Virginia Regulatory Town Hall
Department of Energy
Department of Energy
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8/24/18  3:43 pm
Commenter: Jane Eickhoff

Remove barriers to increasing use of solar power

Although I have copied a friend's comments below, I am in complete agreement with what they say.  I could not say it better in my own words.

Barriers to Solar Energy Must be Eliminated

The recent energy legislation, “Grid Transformation and Security Act” (SB966), has a number of significant flaws. It failed to set a sufficiently high target for solar. It also failed to remove a variety of barriers to third-party solar generation. These barriers negatively impact the solar industry, local government solar, as well as residential and business solar. The 2018 Energy Plan must provide a robust review of these barriers and recommend legislative remedies and other reforms. Remedies and reforms are especially critical to open the market for investment in distributed solar. Some of the most critical reforms needed are listed below.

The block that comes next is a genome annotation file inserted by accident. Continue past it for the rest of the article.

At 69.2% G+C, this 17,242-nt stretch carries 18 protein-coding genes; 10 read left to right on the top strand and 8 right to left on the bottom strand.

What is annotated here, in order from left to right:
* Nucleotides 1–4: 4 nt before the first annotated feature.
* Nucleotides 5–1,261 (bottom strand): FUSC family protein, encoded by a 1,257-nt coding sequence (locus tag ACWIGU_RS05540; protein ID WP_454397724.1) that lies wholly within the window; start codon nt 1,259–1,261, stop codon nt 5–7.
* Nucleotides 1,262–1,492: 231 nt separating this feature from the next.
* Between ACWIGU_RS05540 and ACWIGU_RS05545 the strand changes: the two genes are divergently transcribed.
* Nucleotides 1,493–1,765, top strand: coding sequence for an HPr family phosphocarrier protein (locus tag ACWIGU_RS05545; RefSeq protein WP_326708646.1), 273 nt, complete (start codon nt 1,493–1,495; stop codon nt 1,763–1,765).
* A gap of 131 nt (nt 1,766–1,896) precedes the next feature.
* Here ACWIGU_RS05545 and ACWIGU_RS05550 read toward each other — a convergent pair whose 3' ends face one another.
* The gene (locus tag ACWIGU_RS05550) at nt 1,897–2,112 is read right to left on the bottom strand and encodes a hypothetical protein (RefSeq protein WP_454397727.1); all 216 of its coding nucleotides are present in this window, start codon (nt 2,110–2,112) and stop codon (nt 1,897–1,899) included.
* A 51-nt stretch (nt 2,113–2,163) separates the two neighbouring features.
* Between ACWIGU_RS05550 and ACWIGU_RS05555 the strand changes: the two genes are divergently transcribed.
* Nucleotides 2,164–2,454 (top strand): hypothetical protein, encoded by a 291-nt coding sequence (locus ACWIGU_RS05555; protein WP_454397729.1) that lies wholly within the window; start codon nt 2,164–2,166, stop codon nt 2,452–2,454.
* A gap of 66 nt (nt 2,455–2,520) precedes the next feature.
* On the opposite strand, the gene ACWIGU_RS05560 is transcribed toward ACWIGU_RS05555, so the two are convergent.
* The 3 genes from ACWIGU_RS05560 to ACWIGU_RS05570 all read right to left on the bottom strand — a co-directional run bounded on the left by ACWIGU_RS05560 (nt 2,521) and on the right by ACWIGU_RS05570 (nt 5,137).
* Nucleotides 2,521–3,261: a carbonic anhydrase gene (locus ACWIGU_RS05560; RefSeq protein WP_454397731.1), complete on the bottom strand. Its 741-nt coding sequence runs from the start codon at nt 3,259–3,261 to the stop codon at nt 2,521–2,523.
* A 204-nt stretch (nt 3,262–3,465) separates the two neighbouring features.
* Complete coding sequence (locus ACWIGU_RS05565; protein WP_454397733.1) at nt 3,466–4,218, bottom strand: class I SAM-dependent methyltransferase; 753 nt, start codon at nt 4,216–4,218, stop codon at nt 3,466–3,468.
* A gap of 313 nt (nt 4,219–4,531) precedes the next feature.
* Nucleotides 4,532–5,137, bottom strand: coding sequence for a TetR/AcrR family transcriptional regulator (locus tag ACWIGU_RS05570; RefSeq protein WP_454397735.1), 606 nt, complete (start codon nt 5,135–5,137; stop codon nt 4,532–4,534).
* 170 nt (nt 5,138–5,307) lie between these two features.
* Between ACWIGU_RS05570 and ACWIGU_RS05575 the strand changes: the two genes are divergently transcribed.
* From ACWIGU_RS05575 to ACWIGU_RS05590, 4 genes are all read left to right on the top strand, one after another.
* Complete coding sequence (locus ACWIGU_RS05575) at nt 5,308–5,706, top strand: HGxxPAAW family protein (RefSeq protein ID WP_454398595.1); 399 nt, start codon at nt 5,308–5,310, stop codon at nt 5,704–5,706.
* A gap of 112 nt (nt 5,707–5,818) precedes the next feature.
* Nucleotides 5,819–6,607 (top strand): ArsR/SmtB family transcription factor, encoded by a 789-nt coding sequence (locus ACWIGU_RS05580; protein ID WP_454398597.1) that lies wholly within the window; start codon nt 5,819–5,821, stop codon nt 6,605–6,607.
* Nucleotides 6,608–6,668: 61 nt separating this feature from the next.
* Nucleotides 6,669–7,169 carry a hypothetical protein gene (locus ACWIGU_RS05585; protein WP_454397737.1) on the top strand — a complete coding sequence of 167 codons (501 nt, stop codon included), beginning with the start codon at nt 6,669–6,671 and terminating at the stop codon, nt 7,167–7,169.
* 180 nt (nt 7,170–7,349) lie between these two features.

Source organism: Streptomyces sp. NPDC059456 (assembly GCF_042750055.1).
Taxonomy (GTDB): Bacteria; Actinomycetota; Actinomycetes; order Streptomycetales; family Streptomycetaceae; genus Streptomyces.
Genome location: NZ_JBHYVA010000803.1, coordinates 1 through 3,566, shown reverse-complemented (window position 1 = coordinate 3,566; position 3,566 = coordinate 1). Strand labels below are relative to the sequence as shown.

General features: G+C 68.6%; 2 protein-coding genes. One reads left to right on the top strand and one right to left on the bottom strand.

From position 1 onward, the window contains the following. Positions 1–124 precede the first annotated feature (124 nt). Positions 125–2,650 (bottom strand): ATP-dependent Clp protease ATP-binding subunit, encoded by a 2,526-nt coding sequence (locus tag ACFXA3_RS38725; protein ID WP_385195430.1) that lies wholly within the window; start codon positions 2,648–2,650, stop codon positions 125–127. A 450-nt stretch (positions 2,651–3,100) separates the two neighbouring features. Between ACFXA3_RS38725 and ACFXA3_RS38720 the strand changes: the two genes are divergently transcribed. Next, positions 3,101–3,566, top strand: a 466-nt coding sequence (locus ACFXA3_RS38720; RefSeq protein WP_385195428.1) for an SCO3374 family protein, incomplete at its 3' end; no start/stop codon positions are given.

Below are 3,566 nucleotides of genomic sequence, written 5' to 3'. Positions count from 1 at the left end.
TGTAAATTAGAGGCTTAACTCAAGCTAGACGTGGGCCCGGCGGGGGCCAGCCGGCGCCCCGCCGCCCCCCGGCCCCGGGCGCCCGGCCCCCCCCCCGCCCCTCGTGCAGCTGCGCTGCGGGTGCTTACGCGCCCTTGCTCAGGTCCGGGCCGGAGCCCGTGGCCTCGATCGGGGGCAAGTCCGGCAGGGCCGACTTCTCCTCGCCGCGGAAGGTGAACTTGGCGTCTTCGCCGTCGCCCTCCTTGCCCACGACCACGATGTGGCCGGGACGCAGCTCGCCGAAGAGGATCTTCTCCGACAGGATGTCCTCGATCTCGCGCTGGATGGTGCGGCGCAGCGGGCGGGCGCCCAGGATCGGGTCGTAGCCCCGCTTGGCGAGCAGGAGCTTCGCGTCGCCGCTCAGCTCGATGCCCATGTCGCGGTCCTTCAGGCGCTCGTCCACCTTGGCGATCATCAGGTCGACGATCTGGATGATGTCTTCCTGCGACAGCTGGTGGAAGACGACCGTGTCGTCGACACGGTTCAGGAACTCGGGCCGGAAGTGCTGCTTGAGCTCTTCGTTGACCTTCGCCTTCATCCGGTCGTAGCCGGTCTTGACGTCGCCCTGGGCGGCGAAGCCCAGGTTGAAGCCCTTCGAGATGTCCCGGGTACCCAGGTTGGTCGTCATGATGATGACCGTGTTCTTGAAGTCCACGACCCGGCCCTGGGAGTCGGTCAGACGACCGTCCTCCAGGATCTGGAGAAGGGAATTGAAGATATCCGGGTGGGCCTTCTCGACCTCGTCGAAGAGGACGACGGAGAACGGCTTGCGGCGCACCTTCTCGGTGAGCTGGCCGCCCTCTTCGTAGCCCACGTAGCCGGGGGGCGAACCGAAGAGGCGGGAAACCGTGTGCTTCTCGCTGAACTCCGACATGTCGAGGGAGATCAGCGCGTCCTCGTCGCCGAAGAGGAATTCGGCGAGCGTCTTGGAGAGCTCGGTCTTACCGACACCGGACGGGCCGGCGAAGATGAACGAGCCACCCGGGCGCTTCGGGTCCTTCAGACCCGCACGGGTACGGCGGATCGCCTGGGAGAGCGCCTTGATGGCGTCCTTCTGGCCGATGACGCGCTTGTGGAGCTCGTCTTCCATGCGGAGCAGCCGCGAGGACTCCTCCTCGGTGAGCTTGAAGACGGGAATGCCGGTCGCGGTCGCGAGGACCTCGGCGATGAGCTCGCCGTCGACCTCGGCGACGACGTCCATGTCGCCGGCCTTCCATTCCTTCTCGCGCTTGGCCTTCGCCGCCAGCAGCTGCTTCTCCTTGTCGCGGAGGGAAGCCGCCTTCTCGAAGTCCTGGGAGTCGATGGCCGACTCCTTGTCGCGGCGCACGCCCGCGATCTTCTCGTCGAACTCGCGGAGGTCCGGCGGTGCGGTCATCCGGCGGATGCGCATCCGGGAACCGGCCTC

• Remove the 1% cap on net metered solar. Net metering reduces the need for utilities to build expensive new generation facilities, reduces carbon in the grid and increases grid resilience and emergrency preparedness in communities. Net metering is a critical component in any plan to reduce carbon and achieve cost effective clean energy goals. The legislative cap on the amount of net metered solar in a utility territory stymies investment and threatens the viability of the rooftop solar installation business, which has created tens of thousands of jobs in other states. The 2018 Energy Plan should recommend repeal of the 1% cap.